Mo, makes me wonder where the field is with prospectively-designed BDNF-mimetics. I know that BDNF was being investigated by itself as a treatment for parkinsonism but the company had to devise an indwelling transcranial delivery system. Not sure if the TrkB binding site is amenable to small molecules that can cross the blood-brain-barrier. I'd wager this is old news to pharma folks in the know.
Jen: The conditional knockout is now a commonly used technique. The technique is very time-consuming: a KO mouse takes at least a year to generate, but it is no harder to disrupt a gene during embrygenesis than it is to knock it out in adulthood. The key is to use different promoters, genetic elements which regulate where and when a particular gene will be activated. The researchers knocked out TrkB in enbryos and adults to show that the effect of BDNF on progenitors occurs throughout life.
As for the causes of adult onset conditions, they vary depending on the condition. Some are inherited, some sporadic and others have genetic components which make
one more susceptible. Some conditions are likely to be casued by a combination of genetic and environmental factors. In the case of schizophrenia, the causes are still unknown, but several very recent studies identified rare chromosomal deletions associated with the condition.
Abel: Here's a 2003 paper about potent BDNF mimetics, from the Journal of Biological Chemistry, so it would appear that small molecules can bind to TrkB. I haven't heard anything about this kind of work recently, but I would imagine that it's ongoing.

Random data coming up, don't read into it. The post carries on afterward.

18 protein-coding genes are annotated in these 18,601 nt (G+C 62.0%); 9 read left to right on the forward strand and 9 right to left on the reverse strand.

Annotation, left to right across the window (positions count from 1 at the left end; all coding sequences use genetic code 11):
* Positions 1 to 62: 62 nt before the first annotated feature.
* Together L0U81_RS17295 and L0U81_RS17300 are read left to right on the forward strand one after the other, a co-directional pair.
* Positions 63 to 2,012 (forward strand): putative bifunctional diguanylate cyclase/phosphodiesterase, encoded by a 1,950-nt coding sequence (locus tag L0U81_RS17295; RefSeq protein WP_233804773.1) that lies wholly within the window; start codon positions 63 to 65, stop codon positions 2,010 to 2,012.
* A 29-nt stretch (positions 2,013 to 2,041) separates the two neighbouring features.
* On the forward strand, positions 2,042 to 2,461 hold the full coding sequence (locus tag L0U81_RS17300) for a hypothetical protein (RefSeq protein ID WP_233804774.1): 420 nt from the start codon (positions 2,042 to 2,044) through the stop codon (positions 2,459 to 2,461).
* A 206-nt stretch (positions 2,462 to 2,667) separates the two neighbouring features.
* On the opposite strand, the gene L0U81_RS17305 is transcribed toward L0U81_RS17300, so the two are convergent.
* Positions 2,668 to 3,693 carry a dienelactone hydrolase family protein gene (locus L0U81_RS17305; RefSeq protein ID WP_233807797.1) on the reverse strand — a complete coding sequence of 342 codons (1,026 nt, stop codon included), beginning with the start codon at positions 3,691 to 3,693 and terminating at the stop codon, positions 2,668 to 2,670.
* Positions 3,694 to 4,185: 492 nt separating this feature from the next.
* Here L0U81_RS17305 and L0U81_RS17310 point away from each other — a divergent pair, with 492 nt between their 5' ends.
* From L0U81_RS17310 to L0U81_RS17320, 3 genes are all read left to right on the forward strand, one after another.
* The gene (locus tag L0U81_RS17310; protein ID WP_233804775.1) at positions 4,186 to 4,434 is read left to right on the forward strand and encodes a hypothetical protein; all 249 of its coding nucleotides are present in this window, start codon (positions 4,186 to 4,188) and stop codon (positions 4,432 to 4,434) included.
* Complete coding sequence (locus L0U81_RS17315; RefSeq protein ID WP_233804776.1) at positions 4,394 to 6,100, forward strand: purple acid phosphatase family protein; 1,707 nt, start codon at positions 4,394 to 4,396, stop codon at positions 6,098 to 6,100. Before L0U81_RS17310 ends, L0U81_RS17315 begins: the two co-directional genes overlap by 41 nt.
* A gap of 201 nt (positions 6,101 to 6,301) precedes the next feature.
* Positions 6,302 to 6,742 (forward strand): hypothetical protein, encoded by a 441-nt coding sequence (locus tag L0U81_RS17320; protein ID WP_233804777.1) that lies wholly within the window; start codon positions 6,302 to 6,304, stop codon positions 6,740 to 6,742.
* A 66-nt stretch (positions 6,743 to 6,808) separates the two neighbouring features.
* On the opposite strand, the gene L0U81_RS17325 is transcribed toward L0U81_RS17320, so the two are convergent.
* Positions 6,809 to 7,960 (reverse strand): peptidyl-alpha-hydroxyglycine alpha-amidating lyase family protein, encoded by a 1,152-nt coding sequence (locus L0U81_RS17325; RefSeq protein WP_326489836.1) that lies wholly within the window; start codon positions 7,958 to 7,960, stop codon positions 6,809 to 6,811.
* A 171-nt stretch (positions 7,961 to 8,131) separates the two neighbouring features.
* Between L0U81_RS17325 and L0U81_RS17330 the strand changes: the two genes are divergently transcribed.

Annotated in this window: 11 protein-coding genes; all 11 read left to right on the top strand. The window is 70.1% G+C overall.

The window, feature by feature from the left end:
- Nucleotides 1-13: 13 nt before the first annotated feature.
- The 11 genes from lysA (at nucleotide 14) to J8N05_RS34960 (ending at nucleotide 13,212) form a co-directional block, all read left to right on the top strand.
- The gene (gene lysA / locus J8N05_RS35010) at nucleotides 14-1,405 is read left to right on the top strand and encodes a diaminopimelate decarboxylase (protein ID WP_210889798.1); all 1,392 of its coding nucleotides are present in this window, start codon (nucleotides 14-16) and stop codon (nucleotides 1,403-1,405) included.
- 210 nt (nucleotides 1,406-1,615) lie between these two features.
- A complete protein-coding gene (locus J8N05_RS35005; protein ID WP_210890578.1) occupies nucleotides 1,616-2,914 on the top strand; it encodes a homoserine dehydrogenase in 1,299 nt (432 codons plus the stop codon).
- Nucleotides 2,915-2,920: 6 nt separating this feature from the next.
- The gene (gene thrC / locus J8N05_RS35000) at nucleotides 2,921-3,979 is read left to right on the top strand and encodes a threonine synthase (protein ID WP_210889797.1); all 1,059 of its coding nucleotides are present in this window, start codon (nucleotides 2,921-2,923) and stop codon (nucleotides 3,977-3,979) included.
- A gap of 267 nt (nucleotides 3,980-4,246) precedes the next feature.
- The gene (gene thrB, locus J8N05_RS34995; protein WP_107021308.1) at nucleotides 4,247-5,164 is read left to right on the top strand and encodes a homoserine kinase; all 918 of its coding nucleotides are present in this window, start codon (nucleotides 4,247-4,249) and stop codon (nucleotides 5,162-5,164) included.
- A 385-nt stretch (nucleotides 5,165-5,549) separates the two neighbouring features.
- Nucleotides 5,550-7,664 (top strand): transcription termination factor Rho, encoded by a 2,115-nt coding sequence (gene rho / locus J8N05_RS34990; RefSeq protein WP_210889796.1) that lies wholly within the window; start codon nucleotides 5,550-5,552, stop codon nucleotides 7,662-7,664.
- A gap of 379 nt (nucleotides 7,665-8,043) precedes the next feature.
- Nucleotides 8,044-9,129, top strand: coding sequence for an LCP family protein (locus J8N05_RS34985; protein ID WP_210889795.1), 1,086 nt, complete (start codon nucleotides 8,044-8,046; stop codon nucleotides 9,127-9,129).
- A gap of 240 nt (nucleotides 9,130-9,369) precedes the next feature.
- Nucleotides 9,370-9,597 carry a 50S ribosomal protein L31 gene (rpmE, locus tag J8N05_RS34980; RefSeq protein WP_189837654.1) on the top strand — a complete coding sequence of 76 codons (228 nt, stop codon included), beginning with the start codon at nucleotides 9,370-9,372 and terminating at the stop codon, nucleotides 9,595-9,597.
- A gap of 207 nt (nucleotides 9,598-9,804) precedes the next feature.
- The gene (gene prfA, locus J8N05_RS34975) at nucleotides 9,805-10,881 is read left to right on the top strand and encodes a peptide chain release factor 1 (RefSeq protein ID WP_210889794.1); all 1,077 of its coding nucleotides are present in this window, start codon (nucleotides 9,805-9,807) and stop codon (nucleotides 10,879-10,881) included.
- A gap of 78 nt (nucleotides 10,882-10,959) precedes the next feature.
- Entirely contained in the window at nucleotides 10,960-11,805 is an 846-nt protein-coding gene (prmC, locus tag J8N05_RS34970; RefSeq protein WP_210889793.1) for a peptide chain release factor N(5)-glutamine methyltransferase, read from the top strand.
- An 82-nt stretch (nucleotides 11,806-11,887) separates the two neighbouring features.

Also, if BDNF is injected into the Nucleus Accumbens (shell?) it has a depressive effect. I think proBDNF infusions to NAc have the opposite effect.
The interaction between NAc and hippocampus in depression is something in which I'm particularly interested.
On a broader note, and I don't want this to sound like a rant, doesn't it seem odd that the mechanisms of SSRIs are being studied in the rodent hippocampus given that (a) SSRIs have already passed the FDA gamut (b) a new meta-analysis has revealed that SSRIs are no more effective than placebo and (c) it seems unclear whether neurodegeneration in the hippocampus is a cause or consequence of "depression" in rodents. I guess I don't understand why time & resources are being invested into the question, "how do antidepressants work?" when their efficacy in human populations has already been shown to be minimal.
Pharmaceutical companies want to have the cake and steal ours, too.
Just take a look at the anti-psychiatry movement.
Rob (and #7):
Meta-analyses of populations are certainly important, but soo too is the emerging field of "personalized medicine".
A 30-year non-blinded double-crossover study has demonstrated tremendous efficacy in at least one subject. In other words, you can have my Zoloft when you pry it out of my cold dead hands ;]
All the best,
It does not matter whether it has worked for you or not #8. The fact remains that these drugs are dangerous and yet are marketed as the end-all to neurological/behavioral disabilities/maladaptations when they are merely a method of treatment. No one wants to take away the drugs from those for whom they actually work. However, that they do affect people harmfully (to the point of suicide) -- well, a more serious vetting process needs to be put into action. It is so often the case that a doctor will simply give a drug to a patient because that doctor was put into the position to guarantee a certain quantity will be sold, a practice which has little to do with preventative care for the patients themselves. Indeed, I do not need to name a certain company that was recently found to have paid off doctors in order to give its drug's records a better appeal. In the end, I will never trust pharmaceutical companies to do the right thing when profits are their driving interest.
The Anti-psychiatry movement has its merits which must be taken seriously, regardless of your cold, dead hands.